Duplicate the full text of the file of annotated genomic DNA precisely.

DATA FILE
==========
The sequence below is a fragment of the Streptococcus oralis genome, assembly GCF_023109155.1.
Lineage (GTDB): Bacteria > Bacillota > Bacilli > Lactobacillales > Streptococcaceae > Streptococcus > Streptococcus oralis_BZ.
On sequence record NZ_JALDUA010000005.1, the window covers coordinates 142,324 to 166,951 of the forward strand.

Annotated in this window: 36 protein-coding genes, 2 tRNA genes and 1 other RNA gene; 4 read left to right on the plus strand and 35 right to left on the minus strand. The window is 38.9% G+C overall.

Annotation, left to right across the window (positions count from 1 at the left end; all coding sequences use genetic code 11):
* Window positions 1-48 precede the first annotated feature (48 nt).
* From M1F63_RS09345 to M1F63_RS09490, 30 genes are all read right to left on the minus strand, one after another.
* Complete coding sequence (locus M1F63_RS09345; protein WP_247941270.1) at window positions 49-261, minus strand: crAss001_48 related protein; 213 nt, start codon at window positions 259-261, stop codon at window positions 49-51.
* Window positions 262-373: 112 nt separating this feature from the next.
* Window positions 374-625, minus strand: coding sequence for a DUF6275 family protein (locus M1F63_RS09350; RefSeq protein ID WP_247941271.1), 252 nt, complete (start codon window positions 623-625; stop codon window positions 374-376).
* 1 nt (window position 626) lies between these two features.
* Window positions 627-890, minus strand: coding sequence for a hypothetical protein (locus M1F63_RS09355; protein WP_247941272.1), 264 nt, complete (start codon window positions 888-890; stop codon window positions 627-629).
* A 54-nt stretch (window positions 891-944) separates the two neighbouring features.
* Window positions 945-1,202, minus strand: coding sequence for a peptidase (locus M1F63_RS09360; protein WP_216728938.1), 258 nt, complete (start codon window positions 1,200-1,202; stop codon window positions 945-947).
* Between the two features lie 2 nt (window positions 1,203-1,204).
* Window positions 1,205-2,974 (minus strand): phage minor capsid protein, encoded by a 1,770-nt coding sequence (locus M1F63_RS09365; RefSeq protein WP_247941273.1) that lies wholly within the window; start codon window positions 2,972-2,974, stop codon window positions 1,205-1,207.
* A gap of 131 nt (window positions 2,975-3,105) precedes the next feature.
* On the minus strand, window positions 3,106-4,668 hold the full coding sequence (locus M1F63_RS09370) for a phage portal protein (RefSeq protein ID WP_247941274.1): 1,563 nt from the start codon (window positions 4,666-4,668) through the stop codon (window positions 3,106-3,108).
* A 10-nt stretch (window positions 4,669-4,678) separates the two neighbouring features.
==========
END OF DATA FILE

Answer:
The sequence below is a fragment of the Streptococcus oralis genome, assembly GCF_023109155.1.
Lineage (GTDB): Bacteria > Bacillota > Bacilli > Lactobacillales > Streptococcaceae > Streptococcus > Streptococcus oralis_BZ.
On sequence record NZ_JALDUA010000005.1, the window covers coordinates 142,324 to 166,951 of the forward strand.

Annotated in this window: 36 protein-coding genes, 2 tRNA genes and 1 other RNA gene; 4 read left to right on the plus strand and 35 right to left on the minus strand. The window is 38.9% G+C overall.

Annotation, left to right across the window (positions count from 1 at the left end; all coding sequences use genetic code 11):
* Window positions 1-48 precede the first annotated feature (48 nt).
* From M1F63_RS09345 to M1F63_RS09490, 30 genes are all read right to left on the minus strand, one after another.
* Complete coding sequence (locus M1F63_RS09345; protein WP_247941270.1) at window positions 49-261, minus strand: crAss001_48 related protein; 213 nt, start codon at window positions 259-261, stop codon at window positions 49-51.
* Window positions 262-373: 112 nt separating this feature from the next.
* Window positions 374-625, minus strand: coding sequence for a DUF6275 family protein (locus M1F63_RS09350; RefSeq protein ID WP_247941271.1), 252 nt, complete (start codon window positions 623-625; stop codon window positions 374-376).
* 1 nt (window position 626) lies between these two features.
* Window positions 627-890, minus strand: coding sequence for a hypothetical protein (locus M1F63_RS09355; protein WP_247941272.1), 264 nt, complete (start codon window positions 888-890; stop codon window positions 627-629).
* A 54-nt stretch (window positions 891-944) separates the two neighbouring features.
* Window positions 945-1,202, minus strand: coding sequence for a peptidase (locus M1F63_RS09360; protein WP_216728938.1), 258 nt, complete (start codon window positions 1,200-1,202; stop codon window positions 945-947).
* Between the two features lie 2 nt (window positions 1,203-1,204).
* Window positions 1,205-2,974 (minus strand): phage minor capsid protein, encoded by a 1,770-nt coding sequence (locus M1F63_RS09365; RefSeq protein WP_247941273.1) that lies wholly within the window; start codon window positions 2,972-2,974, stop codon window positions 1,205-1,207.
* A gap of 131 nt (window positions 2,975-3,105) precedes the next feature.
* On the minus strand, window positions 3,106-4,668 hold the full coding sequence (locus M1F63_RS09370) for a phage portal protein (RefSeq protein ID WP_247941274.1): 1,563 nt from the start codon (window positions 4,666-4,668) through the stop codon (window positions 3,106-3,108).
* A 10-nt stretch (window positions 4,669-4,678) separates the two neighbouring features.